Types of Financial Markets - Money Market, Capital Market, Currency Markets. A video covering Types of Financial Markets - Money Market, Capital Market, Currency Markets Twitter: https://twitter.com/econplusdal Facebook: https://www.facebook.com/EconplusDal-1651992015061685/?ref=aymt_homepage_panel
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BOOK REVIEW DISCLOSURE AND DUE DILIGENCE IN THE INTERNATIONAL CAPITAL MARKETS By Roger Wedderburn-Day ISBN: 978 1 84661 959 5 JORDANS PUBLISHING LIMITED www.jordanpublishing.co.uk A PRACTICAL GUIDE TO THE INDISPENSABLE SKILL OF WRITING GOOD DISCLOSURE An appreciation by Phillip Taylor MBE and Elizabeth Taylor of Richmond Green Chambers In an increasingly regulated financial services environment, the recent publication of this book from Jordan’s is timely. Its focus on disclosure and due diligence will benefit any number of lawyers -- and indeed all financial advisers -- charged with making sure their clients avoid the pitfalls and penalties of inadequate disclosure in relation to offerings of debt and equity securities in international capital markets. The aim of due diligence is of course to ensure that an offering document is as accurate and complete as possible, with a view to avoiding possible claims of negligence or misstatement. If you are a practitioner -- or investment banker perhaps -- you may be required to write such a document, or draft it, or review it, or comment on it while it is in draft form. If so, this detailed, erudite and eminently readable book, offers practical guidance in how to do it. The author is Roger Wedderburn-Day, a partner at Allen & Overy and an acknowledged expert in writing disclosure, with some thirty years of experience in the art. ‘The ability to write good disclosure is now an indispensable skill,’ he says, ‘for a lawyer who practices in the international debt or equity capital markets.’ For those who may be somewhat confused about the relevant nomenclature, the author explains that the offering document may be described variously as an offering circular, or an information or offering memorandum… or (perhaps the most commonly understood term), a ‘prospectus’, provided that the document complies with the Prospectus Directive. The book is divided in four parts to include: (1) disclosure; (2) regulatory requirements relating to disclosure; (3) due diligence… and (4) potential liability, which covers such issues as tortious liability and deceit. Then there’s the book’s appendix: the ‘Financial Due Diligence Questionnaire’ -- eight pages worthy of intensive study, we would say. It not only covers questions relating to financial performance, but (in italics following each question) the principal reasons why each question should be asked. For example, and just for starters -- ‘the issuer’s past results’ and ‘the principal revenue drivers’ are scrutinised at the outset. This authoritative volume of over three-hundred pages also provides the keen researcher with tables of cases, statutes, statutory instruments and European legislation. The extensive footnoting contains any number of references and for ease of use, the paragraphs are numbered throughout. This is one of those rare books on law which places a high priority on clarity of expression and explanation; ‘…the book I wish I could have read at the start of my career,’ remarks the author. What an advantage then, for any lawyer in any stage of a career to have this book to hand as an aid to clarifying and simplifying what is actually a complex subject. The publication date is cited as at May 2014.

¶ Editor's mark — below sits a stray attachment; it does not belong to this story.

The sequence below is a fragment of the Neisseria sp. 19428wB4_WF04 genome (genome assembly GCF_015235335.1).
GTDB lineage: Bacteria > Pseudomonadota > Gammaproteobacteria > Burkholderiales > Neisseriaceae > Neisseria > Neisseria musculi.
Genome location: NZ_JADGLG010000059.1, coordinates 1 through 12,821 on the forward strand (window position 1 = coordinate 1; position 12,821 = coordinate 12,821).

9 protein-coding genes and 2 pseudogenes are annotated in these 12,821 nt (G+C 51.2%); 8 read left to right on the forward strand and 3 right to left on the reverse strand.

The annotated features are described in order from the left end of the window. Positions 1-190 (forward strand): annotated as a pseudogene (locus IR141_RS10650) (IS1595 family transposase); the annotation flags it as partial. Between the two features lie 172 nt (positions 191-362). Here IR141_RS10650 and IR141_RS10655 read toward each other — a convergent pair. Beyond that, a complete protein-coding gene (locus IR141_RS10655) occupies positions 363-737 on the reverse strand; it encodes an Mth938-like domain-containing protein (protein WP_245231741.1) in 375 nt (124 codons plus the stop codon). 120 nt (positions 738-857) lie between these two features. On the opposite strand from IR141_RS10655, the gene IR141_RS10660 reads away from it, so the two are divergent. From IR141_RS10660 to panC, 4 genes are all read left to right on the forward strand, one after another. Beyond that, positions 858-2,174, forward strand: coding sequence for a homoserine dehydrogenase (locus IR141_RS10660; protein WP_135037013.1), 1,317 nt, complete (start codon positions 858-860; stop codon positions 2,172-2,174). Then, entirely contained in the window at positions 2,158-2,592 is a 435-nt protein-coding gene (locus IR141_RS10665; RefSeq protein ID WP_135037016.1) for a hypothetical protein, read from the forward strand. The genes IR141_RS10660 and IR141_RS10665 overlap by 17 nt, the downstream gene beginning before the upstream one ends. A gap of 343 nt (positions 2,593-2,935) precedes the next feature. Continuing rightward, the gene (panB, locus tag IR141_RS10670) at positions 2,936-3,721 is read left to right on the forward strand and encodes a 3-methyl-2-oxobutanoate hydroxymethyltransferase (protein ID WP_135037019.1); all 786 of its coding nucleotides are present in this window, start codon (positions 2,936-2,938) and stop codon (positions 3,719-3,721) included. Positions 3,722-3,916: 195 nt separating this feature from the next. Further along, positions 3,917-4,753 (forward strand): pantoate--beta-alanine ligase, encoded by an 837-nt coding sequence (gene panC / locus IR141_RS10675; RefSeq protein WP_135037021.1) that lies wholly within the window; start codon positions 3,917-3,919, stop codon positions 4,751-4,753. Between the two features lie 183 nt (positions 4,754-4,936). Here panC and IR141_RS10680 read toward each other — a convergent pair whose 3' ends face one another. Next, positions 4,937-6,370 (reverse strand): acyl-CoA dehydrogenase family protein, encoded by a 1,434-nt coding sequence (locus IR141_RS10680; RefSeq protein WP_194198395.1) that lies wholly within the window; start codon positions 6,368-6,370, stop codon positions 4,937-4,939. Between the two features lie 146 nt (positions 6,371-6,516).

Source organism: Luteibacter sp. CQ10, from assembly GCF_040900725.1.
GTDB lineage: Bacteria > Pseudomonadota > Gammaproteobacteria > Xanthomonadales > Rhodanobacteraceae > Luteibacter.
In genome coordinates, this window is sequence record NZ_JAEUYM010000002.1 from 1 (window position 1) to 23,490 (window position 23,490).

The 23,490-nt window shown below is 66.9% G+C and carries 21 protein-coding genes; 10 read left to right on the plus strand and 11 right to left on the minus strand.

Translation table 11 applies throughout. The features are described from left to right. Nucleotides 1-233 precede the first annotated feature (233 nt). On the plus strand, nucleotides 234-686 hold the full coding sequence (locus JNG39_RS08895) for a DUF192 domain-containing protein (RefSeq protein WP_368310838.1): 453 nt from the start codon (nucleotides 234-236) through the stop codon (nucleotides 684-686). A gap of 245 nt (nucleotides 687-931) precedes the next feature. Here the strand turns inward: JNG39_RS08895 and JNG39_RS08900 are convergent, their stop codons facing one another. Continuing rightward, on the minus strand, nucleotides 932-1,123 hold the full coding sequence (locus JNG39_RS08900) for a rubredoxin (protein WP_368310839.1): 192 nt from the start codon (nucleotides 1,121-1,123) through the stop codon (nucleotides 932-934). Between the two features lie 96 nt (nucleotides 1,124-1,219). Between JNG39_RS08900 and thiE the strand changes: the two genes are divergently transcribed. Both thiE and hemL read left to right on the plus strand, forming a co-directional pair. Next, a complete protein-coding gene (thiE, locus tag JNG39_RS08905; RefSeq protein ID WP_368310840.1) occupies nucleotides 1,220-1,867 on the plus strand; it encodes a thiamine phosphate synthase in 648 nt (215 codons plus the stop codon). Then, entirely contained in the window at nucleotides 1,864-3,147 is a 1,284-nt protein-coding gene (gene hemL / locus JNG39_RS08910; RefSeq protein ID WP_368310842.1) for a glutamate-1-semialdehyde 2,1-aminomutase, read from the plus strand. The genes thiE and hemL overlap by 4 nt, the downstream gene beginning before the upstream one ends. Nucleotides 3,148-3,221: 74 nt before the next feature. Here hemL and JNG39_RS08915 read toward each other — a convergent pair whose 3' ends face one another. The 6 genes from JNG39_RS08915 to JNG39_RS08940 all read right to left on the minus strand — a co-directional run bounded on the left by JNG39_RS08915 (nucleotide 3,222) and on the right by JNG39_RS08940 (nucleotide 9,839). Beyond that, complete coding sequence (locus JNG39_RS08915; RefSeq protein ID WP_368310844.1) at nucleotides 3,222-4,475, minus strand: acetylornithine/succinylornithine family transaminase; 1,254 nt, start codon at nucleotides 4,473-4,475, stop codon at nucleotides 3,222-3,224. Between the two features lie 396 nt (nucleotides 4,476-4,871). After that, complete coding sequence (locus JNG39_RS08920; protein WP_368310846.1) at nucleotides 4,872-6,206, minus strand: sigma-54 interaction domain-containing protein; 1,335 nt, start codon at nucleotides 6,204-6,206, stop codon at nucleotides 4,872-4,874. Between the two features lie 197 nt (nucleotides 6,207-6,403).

Views: 140 Phillip Taylor
Financial Markets (2011) (ECON 252) As the starting point for this lecture, Professor Shiller contrasts the view of economics as the theory of the allocation of scarce resources with the view of economics as the study of exchange. After a discussion of the difference between brokers and dealers, he outlines the history of securities exchanges from ancient Rome, to the Amsterdam Stock Exchange and Jonathan's Coffee House in London, until the formation of the New York Stock Exchange. He complements this historic account with an overview of securities exchanges all over the world, covering India, China, Brazil, and Mexico. An example of a limit order book allows him to elaborate on the mechanics of trading at the National Association of Securities Dealers Automatic Quotation System (NASDAQ). Subsequently, he turns his attention to the growing importance of program trading and high frequency trading, but also discusses their impact on the stock market crash from October 19, 1987, as well as on the Flash Crash from May 6, 2010. When talking about fairness in financial markets, particularly with regard to the relation between private investors and brokers, he discusses the National Market System (NMS), the Intermarket Trading System (ITS), and consolidated quotation systems. He concludes this lecture with some reflections on the operations of dealers, addressing the role of inside information and the Gambler's Ruin problem. 00:00 - Chapter 1. Exchange as the Key Component of Economic Activity 05:50 - Chapter 2. Brokers vs. Dealers 12:25 - Chapter 3. History of Stock Exchanges around the World 24:28 - Chapter 4. Market Orders, Limit Orders, and Stop Orders 36:15 - Chapter 5. The Growing Importance of Electronic Trading 44:46 - Chapter 6. Instabilities Related to High Frequency Trading 59:14 - Chapter 7. The Frustrations as Trading as a Dealer Complete course materials are available at the Yale Online website: online.yale.edu This course was recorded in Spring 2011.